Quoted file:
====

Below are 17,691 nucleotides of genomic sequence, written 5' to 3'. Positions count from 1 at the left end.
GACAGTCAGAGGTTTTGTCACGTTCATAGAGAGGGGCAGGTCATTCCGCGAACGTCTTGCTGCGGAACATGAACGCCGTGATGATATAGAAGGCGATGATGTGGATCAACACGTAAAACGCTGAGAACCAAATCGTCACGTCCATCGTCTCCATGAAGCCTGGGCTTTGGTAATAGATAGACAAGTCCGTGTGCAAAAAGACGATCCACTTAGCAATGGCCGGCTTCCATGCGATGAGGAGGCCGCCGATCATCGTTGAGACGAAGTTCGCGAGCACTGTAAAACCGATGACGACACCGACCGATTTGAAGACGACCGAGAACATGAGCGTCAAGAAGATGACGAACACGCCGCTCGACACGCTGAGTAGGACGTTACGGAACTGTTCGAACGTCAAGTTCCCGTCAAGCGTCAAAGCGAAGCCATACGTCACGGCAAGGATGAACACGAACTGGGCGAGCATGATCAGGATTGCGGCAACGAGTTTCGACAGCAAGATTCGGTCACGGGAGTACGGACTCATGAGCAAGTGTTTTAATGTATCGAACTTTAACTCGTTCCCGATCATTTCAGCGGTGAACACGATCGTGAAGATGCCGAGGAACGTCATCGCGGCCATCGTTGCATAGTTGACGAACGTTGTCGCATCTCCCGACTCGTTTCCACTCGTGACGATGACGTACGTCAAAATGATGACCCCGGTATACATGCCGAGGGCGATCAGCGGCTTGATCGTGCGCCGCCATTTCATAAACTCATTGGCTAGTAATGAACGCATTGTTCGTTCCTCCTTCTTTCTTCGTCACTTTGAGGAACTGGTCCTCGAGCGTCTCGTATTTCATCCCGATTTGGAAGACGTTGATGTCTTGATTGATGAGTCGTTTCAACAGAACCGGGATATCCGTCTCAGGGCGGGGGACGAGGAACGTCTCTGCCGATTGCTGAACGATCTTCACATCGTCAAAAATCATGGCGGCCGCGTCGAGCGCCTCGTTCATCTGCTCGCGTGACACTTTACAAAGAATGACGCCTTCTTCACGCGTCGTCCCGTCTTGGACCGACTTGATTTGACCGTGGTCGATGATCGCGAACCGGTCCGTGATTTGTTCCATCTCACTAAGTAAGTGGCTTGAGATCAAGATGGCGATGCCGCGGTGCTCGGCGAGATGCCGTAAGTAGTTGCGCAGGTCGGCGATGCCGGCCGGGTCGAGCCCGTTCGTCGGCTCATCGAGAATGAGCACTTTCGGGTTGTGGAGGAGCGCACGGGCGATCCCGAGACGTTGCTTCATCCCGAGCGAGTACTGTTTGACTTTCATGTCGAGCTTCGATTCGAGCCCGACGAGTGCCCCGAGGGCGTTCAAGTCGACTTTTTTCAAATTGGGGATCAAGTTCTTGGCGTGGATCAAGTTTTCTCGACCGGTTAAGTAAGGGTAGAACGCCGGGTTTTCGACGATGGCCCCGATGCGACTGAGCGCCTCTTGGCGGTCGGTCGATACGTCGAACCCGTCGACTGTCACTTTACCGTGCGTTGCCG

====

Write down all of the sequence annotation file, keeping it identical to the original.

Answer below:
Below are 17,691 nucleotides of genomic sequence, written 5' to 3'. Positions count from 1 at the left end.
GACAGTCAGAGGTTTTGTCACGTTCATAGAGAGGGGCAGGTCATTCCGCGAACGTCTTGCTGCGGAACATGAACGCCGTGATGATATAGAAGGCGATGATGTGGATCAACACGTAAAACGCTGAGAACCAAATCGTCACGTCCATCGTCTCCATGAAGCCTGGGCTTTGGTAATAGATAGACAAGTCCGTGTGCAAAAAGACGATCCACTTAGCAATGGCCGGCTTCCATGCGATGAGGAGGCCGCCGATCATCGTTGAGACGAAGTTCGCGAGCACTGTAAAACCGATGACGACACCGACCGATTTGAAGACGACCGAGAACATGAGCGTCAAGAAGATGACGAACACGCCGCTCGACACGCTGAGTAGGACGTTACGGAACTGTTCGAACGTCAAGTTCCCGTCAAGCGTCAAAGCGAAGCCATACGTCACGGCAAGGATGAACACGAACTGGGCGAGCATGATCAGGATTGCGGCAACGAGTTTCGACAGCAAGATTCGGTCACGGGAGTACGGACTCATGAGCAAGTGTTTTAATGTATCGAACTTTAACTCGTTCCCGATCATTTCAGCGGTGAACACGATCGTGAAGATGCCGAGGAACGTCATCGCGGCCATCGTTGCATAGTTGACGAACGTTGTCGCATCTCCCGACTCGTTTCCACTCGTGACGATGACGTACGTCAAAATGATGACCCCGGTATACATGCCGAGGGCGATCAGCGGCTTGATCGTGCGCCGCCATTTCATAAACTCATTGGCTAGTAATGAACGCATTGTTCGTTCCTCCTTCTTTCTTCGTCACTTTGAGGAACTGGTCCTCGAGCGTCTCGTATTTCATCCCGATTTGGAAGACGTTGATGTCTTGATTGATGAGTCGTTTCAACAGAACCGGGATATCCGTCTCAGGGCGGGGGACGAGGAACGTCTCTGCCGATTGCTGAACGATCTTCACATCGTCAAAAATCATGGCGGCCGCGTCGAGCGCCTCGTTCATCTGCTCGCGTGACACTTTACAAAGAATGACGCCTTCTTCACGCGTCGTCCCGTCTTGGACCGACTTGATTTGACCGTGGTCGATGATCGCGAACCGGTCCGTGATTTGTTCCATCTCACTAAGTAAGTGGCTTGAGATCAAGATGGCGATGCCGCGGTGCTCGGCGAGATGCCGTAAGTAGTTGCGCAGGTCGGCGATGCCGGCCGGGTCGAGCCCGTTCGTCGGCTCATCGAGAATGAGCACTTTCGGGTTGTGGAGGAGCGCACGGGCGATCCCGAGACGTTGCTTCATCCCGAGCGAGTACTGTTTGACTTTCATGTCGAGCTTCGATTCGAGCCCGACGAGTGCCCCGAGGGCGTTCAAGTCGACTTTTTTCAAATTGGGGATCAAGTTCTTGGCGTGGATCAAGTTTTCTCGACCGGTTAAGTAAGGGTAGAACGCCGGGTTTTCGACGATGGCCCCGATGCGACTGAGCGCCTCTTGGCGGTCGGTCGATACGTCGAACCCGTCGACTGTCACTTTACCGTGCGTTGCCG